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Unsecure SANs invitation for hackers

It's not only the management of storage area networks (SANs) that make managers cringe. It's also the security implications. According to one security expert, SANs could provide an easy way in for a hacker.

Storage Area Networks (SANs) may be the future of networked storage, but the networking technology could be an open invitation for hackers to access your data.

According to Himanshu Dwivedi, managing security architect at @stake, Inc., and a speaker at the Storage Management 2002 conference held in Chicago last week, SANs are a gateway for hackers to tap in to a businesses' network.

Where the vulnerabilities reside

Himanshu Dwivedi, managing security architect at @stake, Inc., broke down some of the holes in a network that can give a hacker "keys to your kingdom." Here are the main points of weakness.

Sequence ID

What to look for: For each frame transmitted in a sequence, SEQ_CNT is incremented by 1. An attacker might be able to guess the SEQ_ID and hijack a session.

Joining the fabric

What to look for: A man-in-the-middle attack. An attacker sends out a modified frame to xFFFFFF with the 24-bit address of the legitimate switch. The fabric assumes the attacker is the legitimate FC switch.

Disruption of flow control

What to look for: Before devices can send data to each other, they must login to establish credit with each other. Injecting a high or low credit value disrupts the flow.


What to look for: An attack to a switch could potentially send frames to different parts of the network.


What to look for: World wide names (WWN) can easily be changed on an HBA. WWNs can be spoofed to access different zones.

The weakest link: The Fibre Channel connection.

"Hackers will try to gain access through the path of least resistance," said Dwivedi. "We are seeing the same problems in the Fibre Channel that you saw in the IP networked based world in the late 80's."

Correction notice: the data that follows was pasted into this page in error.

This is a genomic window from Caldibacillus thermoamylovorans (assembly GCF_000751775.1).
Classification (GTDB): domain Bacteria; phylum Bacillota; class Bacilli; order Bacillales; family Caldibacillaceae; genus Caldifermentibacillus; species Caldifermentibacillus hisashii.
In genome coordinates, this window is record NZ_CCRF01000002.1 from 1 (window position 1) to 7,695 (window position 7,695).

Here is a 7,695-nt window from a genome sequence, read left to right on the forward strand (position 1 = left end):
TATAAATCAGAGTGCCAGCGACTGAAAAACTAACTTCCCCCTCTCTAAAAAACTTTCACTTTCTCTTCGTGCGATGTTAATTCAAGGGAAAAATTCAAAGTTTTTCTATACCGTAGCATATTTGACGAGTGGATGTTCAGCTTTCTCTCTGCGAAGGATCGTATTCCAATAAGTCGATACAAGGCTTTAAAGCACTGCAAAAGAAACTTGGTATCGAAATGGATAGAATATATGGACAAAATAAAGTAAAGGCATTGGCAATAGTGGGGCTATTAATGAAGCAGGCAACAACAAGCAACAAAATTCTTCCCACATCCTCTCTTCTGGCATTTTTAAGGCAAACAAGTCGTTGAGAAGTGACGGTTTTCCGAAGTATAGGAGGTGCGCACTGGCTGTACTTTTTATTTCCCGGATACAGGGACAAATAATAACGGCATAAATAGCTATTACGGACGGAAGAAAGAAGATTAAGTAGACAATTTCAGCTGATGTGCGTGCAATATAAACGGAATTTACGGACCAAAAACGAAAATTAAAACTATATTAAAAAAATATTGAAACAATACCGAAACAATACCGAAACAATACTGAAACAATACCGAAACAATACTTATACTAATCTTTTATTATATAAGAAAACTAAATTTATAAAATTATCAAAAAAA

One of the things storage administrators do have going for them notes Dwivedi is that they know exactly how their networks are configured.

"Ninety-nine percent of unauthorized users get into the network because of bad configuration, not by some elite, super method," said Dwivedi. "The biggest problem a hacker has is figuring out what your SAN looks like.

There are some short-term solutions that were recommended by Dwivedi. He says there are two major areas where administrators can shore up their SANs. The first is by segmentation. This means a logical segmentation of management traffic from data traffic. Most hackers, Dwivedi said will logically be going after a company's most prized data.

The second is in the switch configuration. Under this umbrella, there are three areas to secure the network; Simple Name Server hard and soft zoning, port binding and port type controls.

Aside from these solutions, users break it down to a more simple solution.

"The main thing about security is just being proactive," said Ray Drake from Lincoln Electric System in Lincoln, Neb.

Drake, who manages a 200-server data center is also in the middle of a major SAN implementation and security audit with an outside consulting firm.

"We are in the middle of a SAN implementation but at the same time we are also in the fifth or sixth month of a security analysis. Once we complete that, we'll have a better idea where the holes are," said Drake.

Dwivedi also recommends that storage professionals consider the amount of layers internal and external users see.

"You have to make it difficult for the hackers. Six or seven layers may not be enough a single compromised server may open the gateway to a SAN," said Dwivedi. "One to two layers is also not enough for the internal network."

Maybe the best advice Dwivedi offered was to remind users, if they aren't using a part of their network, disable it. This he says will limit your exposure to certain types of hackers.

For more information:

Have a question about storage security? Ask expert Vijay Ahuja to help you stay hack-free.

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Featured Topic: How safe is your data?

Himanshu Dwivedi's company, @stake, Inc.

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